The Memorial Hall was built to honour the service and sacrifice of the men and women of Dundee and District who served in World War 2. It was built with the sweat and commitment and financial contributions of many Dundee and District people and organizations, but primarily through the efforts of local members of the BCESL (the South African Legion of the British Commonwealth Ex-Service League – see www/ and the local MOTHS (Memorable Order of Tin Hats - see of Dundee's Endumeni Shellhole (a shellhole is what the local MOTH branches and meeting venues are called). Because of those joint efforts there were, quite properly, loud objections (especially from BCESL members such as my mother) to the frequently used reference to the hall as the “MOTH Hall.” The “MOTH Hall” it was certainly not. Nevertheless, given the huge contribution of the MOTHS to the building and funding of the hall, and to the fact that the Endumeni MOTH Shellhole was and still is located under the stage of the hall, it is not inappropriate that the two subjects of the Memorial Hall and the MOTHS should be combined in this one article.

The national MOTH organization was founded by a Durban man, Charles Evenden, following an upwelling of concern for the welfare of ex-servicemen triggered by the publication of his newspaper cartoon, in 1927, depicting a wounded soldier and a bullet-riddled World War 1 tin hat in a sea bearing the word “Forgetfulness.” The ideals of the MOTH order are “True Comradeship, Mutual Help, and Sound Memory,” implemented by “helping fellow comrades in need, either financially or physically, and to remember all servicemen who have answered the Sunset Call, both in war and peace time.” Given the large number of World War 1 veterans in Dundee and the surrounding district at that time, I assume that the local shellhole must have been established soon after the founding of the national organization, i.e. the late 1920s.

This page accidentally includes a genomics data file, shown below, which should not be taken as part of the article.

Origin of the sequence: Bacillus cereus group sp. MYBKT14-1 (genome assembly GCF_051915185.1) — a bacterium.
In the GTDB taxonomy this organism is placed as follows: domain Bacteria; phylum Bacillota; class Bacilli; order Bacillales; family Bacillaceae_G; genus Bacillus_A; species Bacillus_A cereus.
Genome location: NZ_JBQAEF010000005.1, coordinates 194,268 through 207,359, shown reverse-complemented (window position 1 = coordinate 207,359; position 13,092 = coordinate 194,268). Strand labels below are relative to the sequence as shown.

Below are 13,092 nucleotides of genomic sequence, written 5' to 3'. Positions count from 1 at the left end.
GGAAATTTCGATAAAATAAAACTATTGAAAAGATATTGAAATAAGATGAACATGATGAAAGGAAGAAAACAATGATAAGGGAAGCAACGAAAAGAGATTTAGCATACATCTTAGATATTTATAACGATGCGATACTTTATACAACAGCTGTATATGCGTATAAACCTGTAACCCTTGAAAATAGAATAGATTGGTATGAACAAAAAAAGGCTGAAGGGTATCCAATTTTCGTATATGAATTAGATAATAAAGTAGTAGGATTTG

The BCESL was founded in 1921 by British World War 1 Field Marshal Earl Haig, South African Prime Minister General (later Field Marshal) J. C. Smuts, and South African World War 1 commander General Lukin. Its objective was to relieve the plight of soldiers who had returned from the horrors of the battlefields of France and Flanders in World War 1. The organization fulfilled its mission by providing care, employment and housing for former service personnel. In the 1950s Dundee had both a men’s branch and a Women’s Auxiliary branch of the BCESL.